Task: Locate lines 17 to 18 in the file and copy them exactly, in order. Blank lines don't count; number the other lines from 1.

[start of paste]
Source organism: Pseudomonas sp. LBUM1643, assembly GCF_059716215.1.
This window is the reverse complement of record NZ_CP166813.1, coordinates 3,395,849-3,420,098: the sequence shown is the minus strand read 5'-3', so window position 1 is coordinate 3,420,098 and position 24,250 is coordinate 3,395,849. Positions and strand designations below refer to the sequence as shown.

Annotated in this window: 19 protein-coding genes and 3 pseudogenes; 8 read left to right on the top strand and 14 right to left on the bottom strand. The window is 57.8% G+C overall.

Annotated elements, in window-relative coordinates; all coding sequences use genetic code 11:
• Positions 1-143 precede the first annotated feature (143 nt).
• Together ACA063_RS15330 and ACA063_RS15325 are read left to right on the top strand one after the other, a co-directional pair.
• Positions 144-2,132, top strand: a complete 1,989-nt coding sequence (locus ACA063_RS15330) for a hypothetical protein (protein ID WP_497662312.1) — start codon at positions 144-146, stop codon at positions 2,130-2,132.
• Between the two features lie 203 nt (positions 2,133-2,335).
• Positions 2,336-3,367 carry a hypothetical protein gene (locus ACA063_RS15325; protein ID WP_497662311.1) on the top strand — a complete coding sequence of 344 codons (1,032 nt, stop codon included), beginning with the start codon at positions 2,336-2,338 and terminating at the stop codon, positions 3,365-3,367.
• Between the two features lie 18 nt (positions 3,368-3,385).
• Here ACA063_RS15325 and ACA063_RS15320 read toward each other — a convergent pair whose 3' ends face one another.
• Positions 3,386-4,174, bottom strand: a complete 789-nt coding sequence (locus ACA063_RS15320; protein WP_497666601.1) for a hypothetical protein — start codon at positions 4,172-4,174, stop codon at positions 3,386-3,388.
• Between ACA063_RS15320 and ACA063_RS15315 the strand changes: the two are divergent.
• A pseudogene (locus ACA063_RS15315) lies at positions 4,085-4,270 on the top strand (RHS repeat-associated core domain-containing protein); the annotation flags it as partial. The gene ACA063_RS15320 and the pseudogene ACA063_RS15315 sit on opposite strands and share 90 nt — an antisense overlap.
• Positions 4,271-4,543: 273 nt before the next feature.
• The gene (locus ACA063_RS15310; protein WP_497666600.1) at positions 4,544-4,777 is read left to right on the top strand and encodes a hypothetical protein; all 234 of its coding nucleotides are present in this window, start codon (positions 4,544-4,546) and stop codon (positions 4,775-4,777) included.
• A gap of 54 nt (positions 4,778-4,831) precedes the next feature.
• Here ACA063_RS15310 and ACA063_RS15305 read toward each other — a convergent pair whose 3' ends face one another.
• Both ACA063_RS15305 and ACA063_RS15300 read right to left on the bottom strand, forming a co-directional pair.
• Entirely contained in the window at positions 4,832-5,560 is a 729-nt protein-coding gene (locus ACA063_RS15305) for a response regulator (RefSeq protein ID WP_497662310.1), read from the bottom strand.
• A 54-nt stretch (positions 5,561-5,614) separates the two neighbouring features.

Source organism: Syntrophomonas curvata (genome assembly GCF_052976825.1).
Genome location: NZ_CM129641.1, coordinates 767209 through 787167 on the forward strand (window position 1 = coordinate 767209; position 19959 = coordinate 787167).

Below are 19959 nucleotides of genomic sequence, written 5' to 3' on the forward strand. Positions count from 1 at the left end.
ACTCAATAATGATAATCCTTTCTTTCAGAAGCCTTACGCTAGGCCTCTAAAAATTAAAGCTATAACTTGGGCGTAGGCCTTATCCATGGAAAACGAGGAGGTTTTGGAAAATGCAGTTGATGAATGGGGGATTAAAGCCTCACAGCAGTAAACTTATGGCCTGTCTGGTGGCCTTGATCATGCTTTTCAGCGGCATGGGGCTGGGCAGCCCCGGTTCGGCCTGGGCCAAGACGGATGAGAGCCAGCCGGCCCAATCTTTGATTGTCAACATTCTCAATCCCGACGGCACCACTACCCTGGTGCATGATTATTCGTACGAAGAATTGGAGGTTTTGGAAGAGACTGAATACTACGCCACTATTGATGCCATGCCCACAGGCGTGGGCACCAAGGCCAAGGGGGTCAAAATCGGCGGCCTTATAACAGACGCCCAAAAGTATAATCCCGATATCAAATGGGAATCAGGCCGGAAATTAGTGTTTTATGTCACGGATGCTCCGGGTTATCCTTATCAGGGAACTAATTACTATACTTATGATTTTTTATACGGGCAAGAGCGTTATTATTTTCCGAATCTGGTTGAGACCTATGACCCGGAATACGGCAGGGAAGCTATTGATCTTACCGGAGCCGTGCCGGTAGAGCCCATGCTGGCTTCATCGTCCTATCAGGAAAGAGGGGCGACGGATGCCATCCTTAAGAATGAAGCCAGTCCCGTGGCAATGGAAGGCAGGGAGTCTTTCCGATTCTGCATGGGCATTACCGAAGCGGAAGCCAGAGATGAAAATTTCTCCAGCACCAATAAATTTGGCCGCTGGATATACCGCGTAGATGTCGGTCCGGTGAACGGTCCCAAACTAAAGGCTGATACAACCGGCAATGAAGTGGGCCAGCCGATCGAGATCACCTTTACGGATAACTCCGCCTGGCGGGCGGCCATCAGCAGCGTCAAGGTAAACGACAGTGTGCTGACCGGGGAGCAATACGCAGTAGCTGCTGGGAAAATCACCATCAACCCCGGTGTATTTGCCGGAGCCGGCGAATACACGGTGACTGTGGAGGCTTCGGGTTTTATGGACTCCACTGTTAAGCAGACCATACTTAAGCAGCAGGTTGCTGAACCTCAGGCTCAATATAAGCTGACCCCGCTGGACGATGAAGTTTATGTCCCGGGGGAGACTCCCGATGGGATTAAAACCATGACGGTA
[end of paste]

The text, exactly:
• A gap of 54 nt (positions 4,778-4,831) precedes the next feature.
• Here ACA063_RS15310 and ACA063_RS15305 read toward each other — a convergent pair whose 3' ends face one another.